All Posts in year

2013 - Comments Off on Buzz | 2013

Buzz | 2013

This chair’s seat is made of 3D-formed, wafer-thin veneer. The elegant and comfortable seat is supported by an aluminium tubular frame, with the material combination making the chair extremely light. The Buzz is flexible: easy to move, stackable and can be used either around the dining table or in a conference hall. To infinity and beyond..

Buzz is produced by Arco. Photography by Patrick Pantze.
For sales go to:

2011 - Comments Off on Masks | 2010 – ongoing

Masks | 2010 – ongoing


Although seemingly these masks tell stories, this again started out as a material experiment. I wanted to find out if by stitching a rope together I could make a large flat carpet. Instead of flat, the samples got curvy. When I was about to give up on the carpet, Vladi came up with the idea of ​​shaping the rope into masks. The possibilities are endless, I’m meeting new faces every day.
for sales contact us..

The Masks were published by Heads Collective 

2011 - Comments Off on Autoreflector | 2011

Autoreflector | 2011

autoreflector_1_SBP_LR Sometimes people reveal themselves by the books lying around on their coffee table. Over-organized houses make me suspicious and wonder what they hide. This super-slick coffee table is made of glass covered with 30% reflective window film. The Autoreflector is one of those things that gets confusing because of its simplicity and is even harder to fathom with content. (h:35 w:100 d:60 cm, edition of 5 )


2011 - Comments Off on Font of the Loom | 2011

Font of the Loom | 2011

When you are asked to design a product you start exploring the function, imagining what it could be. This assignment for the TextielMuseum in Tilburg (NL) didn’t start with function but it involved a specific machine. For me, this immediately enlarged the possible outcomes of the project. The machine I’m talking about is a computer-controlled jacquard loom (Dornier). The Dornier is well known amongst designers because the museum regularly commissions designers to create a tablecloth on it. Most designers have an image transformed into a fabric binding. They make you step back to admire the big picture. I found it interesting to reverse that and to show, by looking closely, that each thread performs an important role in building an image. Text really fits this way of looking, better than a picture. We developed the smallest possible font. One line of text can be woven with just nine wefts. The font has been digitized and put into a font program. Basically, everything that can be created with a font can be directly converted to the loom. When the font was finally there, we didn't know straight away what we would write with it. We successfully designed a typeface that can easily be woven, to be honest, the content was not that important. After all we chose our favorite Wiki-pages. On the napkins, the font becomes a pattern. We definitely see more things happen with ‘Font of the Loom’ in the future.

Material: Biological cotton and lurex. Washable at 60 degrees, when washing 5% shrinkage.
Dimensions: l:280 w:160 cm, napkin l:50 w:50 cm.

For sales please go to:


2011 - Comments Off on Zwervende tentoonstelling; ‘Why a conversation between Tonio and Bertjan takes such a long time’, Schieblock | 2011

Zwervende tentoonstelling; ‘Why a conversation between Tonio and Bertjan takes such a long time’, Schieblock | 2011


‘Zwervende Tentoonstelling’, an exhibition held during Art Rotterdam and Object Rotterdam, brings art to unusual & unexpected locations. Laboratory for urban development, ‘Schieblock’ temporarily transformed from an office building into an installation where my work met with that of Artist Tonio de Roover. Tonio creates a deeper layer in his work, he searches. Me, I sort of run into things. Despite our different approaches, the ou

tcome of our work often looks alike. That’s why we took the challenge to make this exhibition together. At first we tried to create a work together especially for the exhibition but we ended up just talking endlessly about our mutual interests, influences and fascinations. As we both like confusion, we decided to fill a room with our stuff where it is hard to distinguish which work is whose. The question: “What is art and what design?” became irrelevant, more important was: “Does it appeal to me / is it good?”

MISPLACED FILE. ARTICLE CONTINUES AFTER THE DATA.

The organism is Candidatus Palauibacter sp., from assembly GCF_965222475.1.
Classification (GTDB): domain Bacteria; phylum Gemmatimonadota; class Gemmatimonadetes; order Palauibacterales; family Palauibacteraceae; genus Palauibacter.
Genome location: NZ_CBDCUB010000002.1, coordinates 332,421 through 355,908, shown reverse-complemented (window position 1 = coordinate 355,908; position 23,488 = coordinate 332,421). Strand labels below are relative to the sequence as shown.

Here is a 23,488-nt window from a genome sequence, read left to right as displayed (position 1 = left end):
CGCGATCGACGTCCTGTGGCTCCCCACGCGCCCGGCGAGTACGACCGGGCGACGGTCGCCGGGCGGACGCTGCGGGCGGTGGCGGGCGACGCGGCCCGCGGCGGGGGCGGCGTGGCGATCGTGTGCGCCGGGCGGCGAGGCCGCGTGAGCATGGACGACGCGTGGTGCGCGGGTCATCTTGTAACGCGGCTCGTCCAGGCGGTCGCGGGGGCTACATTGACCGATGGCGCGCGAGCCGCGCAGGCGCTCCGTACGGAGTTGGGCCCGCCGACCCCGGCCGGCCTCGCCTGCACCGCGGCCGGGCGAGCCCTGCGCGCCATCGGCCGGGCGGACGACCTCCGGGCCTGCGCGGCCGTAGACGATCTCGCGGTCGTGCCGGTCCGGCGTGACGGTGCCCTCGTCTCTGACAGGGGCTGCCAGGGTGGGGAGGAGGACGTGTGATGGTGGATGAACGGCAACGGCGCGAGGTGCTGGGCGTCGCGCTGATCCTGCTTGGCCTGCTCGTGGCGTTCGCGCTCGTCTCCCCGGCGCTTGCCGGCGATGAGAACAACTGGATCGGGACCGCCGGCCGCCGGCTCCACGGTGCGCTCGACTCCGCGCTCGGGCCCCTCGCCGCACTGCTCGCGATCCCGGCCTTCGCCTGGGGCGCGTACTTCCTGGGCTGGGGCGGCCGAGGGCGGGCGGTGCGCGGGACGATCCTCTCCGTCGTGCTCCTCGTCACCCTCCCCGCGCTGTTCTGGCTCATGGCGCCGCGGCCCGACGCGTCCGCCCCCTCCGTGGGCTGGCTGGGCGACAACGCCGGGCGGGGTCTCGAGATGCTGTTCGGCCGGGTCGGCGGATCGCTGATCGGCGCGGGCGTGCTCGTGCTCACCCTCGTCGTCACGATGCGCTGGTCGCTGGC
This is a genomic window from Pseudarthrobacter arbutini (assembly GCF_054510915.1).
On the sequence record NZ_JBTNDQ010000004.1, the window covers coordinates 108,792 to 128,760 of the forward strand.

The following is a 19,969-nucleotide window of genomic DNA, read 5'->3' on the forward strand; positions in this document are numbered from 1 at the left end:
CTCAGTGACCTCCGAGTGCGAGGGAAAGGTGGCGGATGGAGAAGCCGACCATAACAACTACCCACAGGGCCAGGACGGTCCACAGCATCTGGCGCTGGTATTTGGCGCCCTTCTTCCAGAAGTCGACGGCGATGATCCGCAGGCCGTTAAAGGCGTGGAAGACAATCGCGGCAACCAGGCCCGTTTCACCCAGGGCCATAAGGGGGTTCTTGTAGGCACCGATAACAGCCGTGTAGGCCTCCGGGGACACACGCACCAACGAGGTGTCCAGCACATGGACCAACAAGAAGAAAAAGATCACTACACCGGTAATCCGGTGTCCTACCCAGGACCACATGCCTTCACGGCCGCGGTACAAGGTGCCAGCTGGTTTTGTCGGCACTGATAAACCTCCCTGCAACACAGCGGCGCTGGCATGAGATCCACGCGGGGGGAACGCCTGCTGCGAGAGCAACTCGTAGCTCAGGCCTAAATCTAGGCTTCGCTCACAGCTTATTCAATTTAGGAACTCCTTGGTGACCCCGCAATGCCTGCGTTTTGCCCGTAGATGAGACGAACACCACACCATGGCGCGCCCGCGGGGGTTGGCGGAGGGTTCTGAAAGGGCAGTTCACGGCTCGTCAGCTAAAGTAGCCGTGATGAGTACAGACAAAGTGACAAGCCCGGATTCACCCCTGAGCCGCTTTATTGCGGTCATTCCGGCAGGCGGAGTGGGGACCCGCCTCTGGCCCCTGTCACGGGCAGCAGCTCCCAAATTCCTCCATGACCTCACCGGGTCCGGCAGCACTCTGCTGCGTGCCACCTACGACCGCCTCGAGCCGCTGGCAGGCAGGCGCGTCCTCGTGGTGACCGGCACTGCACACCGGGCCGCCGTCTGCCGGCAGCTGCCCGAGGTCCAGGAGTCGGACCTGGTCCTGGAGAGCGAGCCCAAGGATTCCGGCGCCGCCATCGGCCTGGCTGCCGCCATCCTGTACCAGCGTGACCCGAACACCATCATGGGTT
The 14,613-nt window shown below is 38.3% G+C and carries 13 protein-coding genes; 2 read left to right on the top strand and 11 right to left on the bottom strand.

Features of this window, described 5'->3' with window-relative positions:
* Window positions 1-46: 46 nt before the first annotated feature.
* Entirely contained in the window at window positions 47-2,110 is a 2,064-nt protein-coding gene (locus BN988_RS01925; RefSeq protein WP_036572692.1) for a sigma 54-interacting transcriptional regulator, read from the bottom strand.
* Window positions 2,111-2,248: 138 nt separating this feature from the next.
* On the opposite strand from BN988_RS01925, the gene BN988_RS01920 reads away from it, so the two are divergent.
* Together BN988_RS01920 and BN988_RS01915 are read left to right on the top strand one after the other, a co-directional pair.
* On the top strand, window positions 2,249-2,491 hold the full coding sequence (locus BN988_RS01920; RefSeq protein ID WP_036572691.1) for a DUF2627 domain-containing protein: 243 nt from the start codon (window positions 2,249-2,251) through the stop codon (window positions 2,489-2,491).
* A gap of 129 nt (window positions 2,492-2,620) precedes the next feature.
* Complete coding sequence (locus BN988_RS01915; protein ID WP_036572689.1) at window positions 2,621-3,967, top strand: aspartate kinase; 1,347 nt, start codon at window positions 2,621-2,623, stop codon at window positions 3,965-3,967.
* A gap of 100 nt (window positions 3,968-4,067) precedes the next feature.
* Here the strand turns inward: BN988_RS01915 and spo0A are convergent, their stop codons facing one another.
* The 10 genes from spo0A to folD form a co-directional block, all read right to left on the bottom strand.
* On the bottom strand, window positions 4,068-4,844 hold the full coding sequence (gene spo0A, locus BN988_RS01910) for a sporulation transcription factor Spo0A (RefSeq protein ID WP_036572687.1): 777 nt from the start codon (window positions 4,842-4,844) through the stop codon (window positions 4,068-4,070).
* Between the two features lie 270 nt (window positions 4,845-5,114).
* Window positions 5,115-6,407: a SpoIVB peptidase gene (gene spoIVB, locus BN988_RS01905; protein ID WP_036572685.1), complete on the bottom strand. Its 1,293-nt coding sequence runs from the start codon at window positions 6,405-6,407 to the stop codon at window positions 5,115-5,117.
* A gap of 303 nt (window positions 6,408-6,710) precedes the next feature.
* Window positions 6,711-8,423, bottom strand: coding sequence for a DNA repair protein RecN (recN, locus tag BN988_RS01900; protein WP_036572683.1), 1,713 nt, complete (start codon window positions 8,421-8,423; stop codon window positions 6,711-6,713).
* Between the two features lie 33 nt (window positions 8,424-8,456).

2010 - Comments Off on Enzo enzo.. | 2010

Enzo enzo.. | 2010


enzo_enzo_1_SBP_LRIn 1974 Italian hero ‘Enzo Mari’ gave out a catalogue named ‘Autoprogettazione’ which means self-designed. Inside, detailed instructions for making basic, easy-to-assemble furniture pieces using standardized wooden planks and nails. He had noticed that mass-produced furniture was starting to change people's tastes away from quality and craftsmanship, so he created simple designs to help reconnect people with how things were made. Anyone could make the furniture, or variations on them, and send him a picture. I made the in my opinion most beautiful table from the book and added my own layer on top, black and white stripes. The stripes have a nice dazzling effect that distorts the 26 years old modernism a bit. Enzo Mari was not the first and certainly not the last to focus on DIY (do it yourself) furniture. Off course there was Gerrit Rietveld, Tord Boontje and nowadays we have Max Lamb. Probably every 10 or 15 years there will be a designer or two (or more) stimulating as to go back to step one. In the meantime I would like to recommend everyone to buy Mr. Maris’ book and get busy building.

materials: wood, white wash, black ink, varnish
dimensions: h:80 w:135 d:135 cm
Not for sale.

2010 - Comments Off on LED Zeppelin | 2010

LED Zeppelin | 2010


I really like the image of a lightweight light, it being almost nothing. Untouchable like light itself. My wish was to create an inflatable down lighter. LED Zeppelin is the big silver inflatable bag with transparent bottom. The silver foil reflects the light from the LED downwards; the transparent foil keeps the air (blown in by a small fan) in and lets the light shine through.

materials: aluminium, translucent foil, reflective foil, ventilator
dimensions: h:60 w:150 d:80 cm
Not for sale.led_zeppelin_off_room_with_a_view_SBP_LR led_zeppelin_room_with_a_view_SBP_LRled_zeppelin_on_studio_SBP_LRled_zeppelin_on_studio_dark_SBP_LRled_zeppelin_on_studio_dark_2_SBP_LR

2010 - Comments Off on Empty Seat | 2010

Empty Seat | 2010


The 'Empty Seat' is a technical story to be continued. The challenge was to create a wooden chair without a molded plywood shell. Most chairs exist of 2 separated parts, seat and base frame. The base frame as a carrier is more important for the ‘Empty Seat’ than for most other chairs. When you glue a layer of 3mm thick plywood on top of the base, it results in a comfortable seat. We left the side panel of the frame in one piece. This makes the empty seat clear, like an empty canvas. We like the looks of the chair as it is, ànd we keep on developing it into something smarter.